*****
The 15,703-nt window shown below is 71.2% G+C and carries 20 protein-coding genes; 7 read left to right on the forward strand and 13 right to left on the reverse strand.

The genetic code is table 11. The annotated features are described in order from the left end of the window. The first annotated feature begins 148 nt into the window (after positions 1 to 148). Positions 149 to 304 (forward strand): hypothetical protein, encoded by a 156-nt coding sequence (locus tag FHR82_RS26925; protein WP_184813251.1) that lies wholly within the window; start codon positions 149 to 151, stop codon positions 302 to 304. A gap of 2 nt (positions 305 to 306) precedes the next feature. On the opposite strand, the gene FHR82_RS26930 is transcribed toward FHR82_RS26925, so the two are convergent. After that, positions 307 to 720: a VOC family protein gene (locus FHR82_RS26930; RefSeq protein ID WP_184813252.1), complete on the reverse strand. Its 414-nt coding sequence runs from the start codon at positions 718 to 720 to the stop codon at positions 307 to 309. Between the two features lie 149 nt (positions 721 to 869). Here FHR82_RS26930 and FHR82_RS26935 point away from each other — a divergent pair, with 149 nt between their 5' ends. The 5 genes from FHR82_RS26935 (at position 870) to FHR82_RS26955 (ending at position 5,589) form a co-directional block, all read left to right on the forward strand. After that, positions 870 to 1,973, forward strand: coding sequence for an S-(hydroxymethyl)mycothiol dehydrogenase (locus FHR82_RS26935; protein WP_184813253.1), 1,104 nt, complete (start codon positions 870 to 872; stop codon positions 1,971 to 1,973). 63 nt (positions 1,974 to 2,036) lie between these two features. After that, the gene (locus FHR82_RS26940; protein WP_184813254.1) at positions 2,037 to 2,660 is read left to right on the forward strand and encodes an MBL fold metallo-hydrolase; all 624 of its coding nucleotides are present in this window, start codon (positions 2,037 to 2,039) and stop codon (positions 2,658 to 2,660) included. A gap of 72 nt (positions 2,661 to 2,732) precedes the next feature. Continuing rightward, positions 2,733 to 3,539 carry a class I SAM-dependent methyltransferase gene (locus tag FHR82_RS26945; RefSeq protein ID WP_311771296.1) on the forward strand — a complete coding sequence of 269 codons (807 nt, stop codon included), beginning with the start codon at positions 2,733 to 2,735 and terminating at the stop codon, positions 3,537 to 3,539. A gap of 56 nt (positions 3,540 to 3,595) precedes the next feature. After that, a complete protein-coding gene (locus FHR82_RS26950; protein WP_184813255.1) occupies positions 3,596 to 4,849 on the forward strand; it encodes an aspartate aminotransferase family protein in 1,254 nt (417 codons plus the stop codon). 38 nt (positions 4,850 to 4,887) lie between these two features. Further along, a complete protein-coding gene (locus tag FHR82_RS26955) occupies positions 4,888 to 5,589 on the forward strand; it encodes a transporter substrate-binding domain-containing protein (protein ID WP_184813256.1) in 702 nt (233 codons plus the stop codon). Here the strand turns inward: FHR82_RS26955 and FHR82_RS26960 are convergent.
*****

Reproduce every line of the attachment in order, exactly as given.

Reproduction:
The 15,703-nt window shown below is 71.2% G+C and carries 20 protein-coding genes; 7 read left to right on the forward strand and 13 right to left on the reverse strand.

The genetic code is table 11. The annotated features are described in order from the left end of the window. The first annotated feature begins 148 nt into the window (after positions 1 to 148). Positions 149 to 304 (forward strand): hypothetical protein, encoded by a 156-nt coding sequence (locus tag FHR82_RS26925; protein WP_184813251.1) that lies wholly within the window; start codon positions 149 to 151, stop codon positions 302 to 304. A gap of 2 nt (positions 305 to 306) precedes the next feature. On the opposite strand, the gene FHR82_RS26930 is transcribed toward FHR82_RS26925, so the two are convergent. After that, positions 307 to 720: a VOC family protein gene (locus FHR82_RS26930; RefSeq protein ID WP_184813252.1), complete on the reverse strand. Its 414-nt coding sequence runs from the start codon at positions 718 to 720 to the stop codon at positions 307 to 309. Between the two features lie 149 nt (positions 721 to 869). Here FHR82_RS26930 and FHR82_RS26935 point away from each other — a divergent pair, with 149 nt between their 5' ends. The 5 genes from FHR82_RS26935 (at position 870) to FHR82_RS26955 (ending at position 5,589) form a co-directional block, all read left to right on the forward strand. After that, positions 870 to 1,973, forward strand: coding sequence for an S-(hydroxymethyl)mycothiol dehydrogenase (locus FHR82_RS26935; protein WP_184813253.1), 1,104 nt, complete (start codon positions 870 to 872; stop codon positions 1,971 to 1,973). 63 nt (positions 1,974 to 2,036) lie between these two features. After that, the gene (locus FHR82_RS26940; protein WP_184813254.1) at positions 2,037 to 2,660 is read left to right on the forward strand and encodes an MBL fold metallo-hydrolase; all 624 of its coding nucleotides are present in this window, start codon (positions 2,037 to 2,039) and stop codon (positions 2,658 to 2,660) included. A gap of 72 nt (positions 2,661 to 2,732) precedes the next feature. Continuing rightward, positions 2,733 to 3,539 carry a class I SAM-dependent methyltransferase gene (locus tag FHR82_RS26945; RefSeq protein ID WP_311771296.1) on the forward strand — a complete coding sequence of 269 codons (807 nt, stop codon included), beginning with the start codon at positions 2,733 to 2,735 and terminating at the stop codon, positions 3,537 to 3,539. A gap of 56 nt (positions 3,540 to 3,595) precedes the next feature. After that, a complete protein-coding gene (locus FHR82_RS26950; protein WP_184813255.1) occupies positions 3,596 to 4,849 on the forward strand; it encodes an aspartate aminotransferase family protein in 1,254 nt (417 codons plus the stop codon). 38 nt (positions 4,850 to 4,887) lie between these two features. Further along, a complete protein-coding gene (locus tag FHR82_RS26955) occupies positions 4,888 to 5,589 on the forward strand; it encodes a transporter substrate-binding domain-containing protein (protein ID WP_184813256.1) in 702 nt (233 codons plus the stop codon). Here the strand turns inward: FHR82_RS26955 and FHR82_RS26960 are convergent.